Saturday, July 30, 2016

San Francisco Day 4: As the Rainbow comes and goes

Thanks to the pot smoking bros in the hotel room next door (whose pot smoke leaked into our room all night long), we asked to be transferred to a new room - and moved up six floors to a spacious King courtesy of the kindly concierge. But this smell is everywhere in the hotel which surprises us all. 

We are in a rush to pack in a few more outings as it is our last full day in SF. On our way to the California Historical Society, 678 Mission St., we grab a quick coffee and a pastry at Boudin Bakery, 170 O'Farrell St. There is an exhibit we want to see called "Native Portraits: Contemporary Tintypes by Ed Drew", photographed by an African-American vet who toured Afghanistan who has an acute eye for capturing the suffering and dignity of others. 

Then we are off to the Castro district. We stop firstly at Takara Sushi, 4243 18th Street, for some excellent Japanese food just off Castro.

The Castro district appears very affluent - I don't imagine it was always so. Its roots are working class (once it housed scores of North European immigrants and then the Irish and Italian) and it has become a place for queer people to gather and live safely. It's clean, pretty, well maintained and evidently very proud of its history. 

R at Reveille Coffee
Along its Rainbow Honor Walk, it has a series of bronze plagues in the sidewalks commemorating
important LGBTQ figures from history - Virginia Woolf, Tennessee William, James Baldwin, Sylvester and many others. There is a Harvey Milk Plaza and rainbow flags at every corner. It was good to see J feel and understand LGBTQ history a little bit. The Castro Theatre (the image is iconic and is the first thing I think of when I think of the Castro district) is beautifully maintained in the Art Deco style of the 20s and 30s. The businesses appear successful and are filled with customers. One drawback: the smell of urine is everywhere in this city! Here in particular because there appear to be many adorable couples walking their dogs. We all love the inclusive atmosphere and approving looks we receive. 

Refreshments at Reveille Coffee at18th St. and Castro - I am definitely not cool enough for this coffee shop (although R and J are). I wait there while my peeps check out the GLBT History Museum, 4127 18th St. ($5 admission) - not for the faint of heart!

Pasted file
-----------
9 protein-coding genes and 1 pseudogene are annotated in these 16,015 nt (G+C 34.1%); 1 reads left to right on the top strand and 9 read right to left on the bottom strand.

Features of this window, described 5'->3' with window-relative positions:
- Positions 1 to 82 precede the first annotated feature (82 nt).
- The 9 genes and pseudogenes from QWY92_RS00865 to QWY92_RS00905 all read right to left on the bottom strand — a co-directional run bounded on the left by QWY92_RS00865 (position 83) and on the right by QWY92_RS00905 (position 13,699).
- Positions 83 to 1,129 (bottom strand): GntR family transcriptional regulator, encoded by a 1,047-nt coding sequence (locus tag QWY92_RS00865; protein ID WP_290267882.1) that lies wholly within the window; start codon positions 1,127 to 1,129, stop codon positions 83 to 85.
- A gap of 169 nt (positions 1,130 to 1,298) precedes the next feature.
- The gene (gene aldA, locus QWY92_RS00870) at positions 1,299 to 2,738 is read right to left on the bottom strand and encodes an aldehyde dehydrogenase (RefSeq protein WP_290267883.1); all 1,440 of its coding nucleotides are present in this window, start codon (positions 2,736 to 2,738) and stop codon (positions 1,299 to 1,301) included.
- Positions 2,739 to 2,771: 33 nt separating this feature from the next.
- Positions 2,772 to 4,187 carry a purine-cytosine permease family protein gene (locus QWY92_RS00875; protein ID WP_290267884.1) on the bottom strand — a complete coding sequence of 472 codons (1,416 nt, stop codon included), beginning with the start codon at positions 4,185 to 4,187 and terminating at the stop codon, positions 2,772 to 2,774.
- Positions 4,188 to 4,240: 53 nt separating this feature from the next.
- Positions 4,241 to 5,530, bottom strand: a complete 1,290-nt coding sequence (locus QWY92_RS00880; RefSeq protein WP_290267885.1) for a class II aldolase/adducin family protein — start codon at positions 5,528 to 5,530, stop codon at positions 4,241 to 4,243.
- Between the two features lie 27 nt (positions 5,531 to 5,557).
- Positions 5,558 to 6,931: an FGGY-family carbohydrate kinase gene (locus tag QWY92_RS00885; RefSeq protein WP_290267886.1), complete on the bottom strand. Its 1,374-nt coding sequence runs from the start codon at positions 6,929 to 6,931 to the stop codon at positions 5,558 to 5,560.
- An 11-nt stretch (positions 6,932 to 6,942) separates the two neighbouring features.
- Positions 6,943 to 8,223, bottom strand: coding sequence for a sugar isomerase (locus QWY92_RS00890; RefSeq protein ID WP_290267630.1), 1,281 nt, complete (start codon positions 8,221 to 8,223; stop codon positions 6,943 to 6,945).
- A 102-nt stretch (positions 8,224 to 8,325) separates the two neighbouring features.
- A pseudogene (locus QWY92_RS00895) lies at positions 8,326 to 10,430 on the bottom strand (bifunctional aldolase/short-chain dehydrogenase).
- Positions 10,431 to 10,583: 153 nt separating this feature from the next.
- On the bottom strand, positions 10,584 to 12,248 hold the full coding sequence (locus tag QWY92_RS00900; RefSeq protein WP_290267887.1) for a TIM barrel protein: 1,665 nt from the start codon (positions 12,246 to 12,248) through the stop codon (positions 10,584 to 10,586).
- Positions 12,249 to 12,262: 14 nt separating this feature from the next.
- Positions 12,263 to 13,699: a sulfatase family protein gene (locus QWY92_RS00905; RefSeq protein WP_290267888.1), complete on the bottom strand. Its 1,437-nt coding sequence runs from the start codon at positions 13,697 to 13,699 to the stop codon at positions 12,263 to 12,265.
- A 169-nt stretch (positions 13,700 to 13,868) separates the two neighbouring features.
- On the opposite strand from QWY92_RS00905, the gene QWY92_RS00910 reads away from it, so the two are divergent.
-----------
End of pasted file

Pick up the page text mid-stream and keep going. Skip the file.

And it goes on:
We should invest in Uber - because they have made fortune off of us on this trip. Back to the hotel to rest ...

Later in the evening we go to the City Lights Bookstore, 261 Columbus Ave. In the heart of Little Italy, lit up like Christmas with pretty hanging coloured lights strung across the street and located in the North Beach area. At night it reminds me of a Coppola film of New York's Little Italy. 

The press and bookstore is the original home of the Beats - Kerouac, Burroughs, Ginsberg. It was the first press to publish Ginsberg's Howl. The bookstore was founded by the poet Lawrence Ferlinghetti in 1953 and the press still publishes a dozen volumes a year. It's beautiful, done in dark wood throughout, and quirkily laid out with many twists and turns and pathways, and very much larger than I imagined. I find a volume of Susan Sontag's Regarding the Suffering of Others. I am absolutely thrilled to find something special here as a memento.

Later we wander around North Beach and settle on dinner at Tamarind Hall, a Thai Street Food and Bar, 1268 Grant Ave., for some excellent Thai food. Loud, overcrowded, a little slow with the service but very good with an amiable serving staff.


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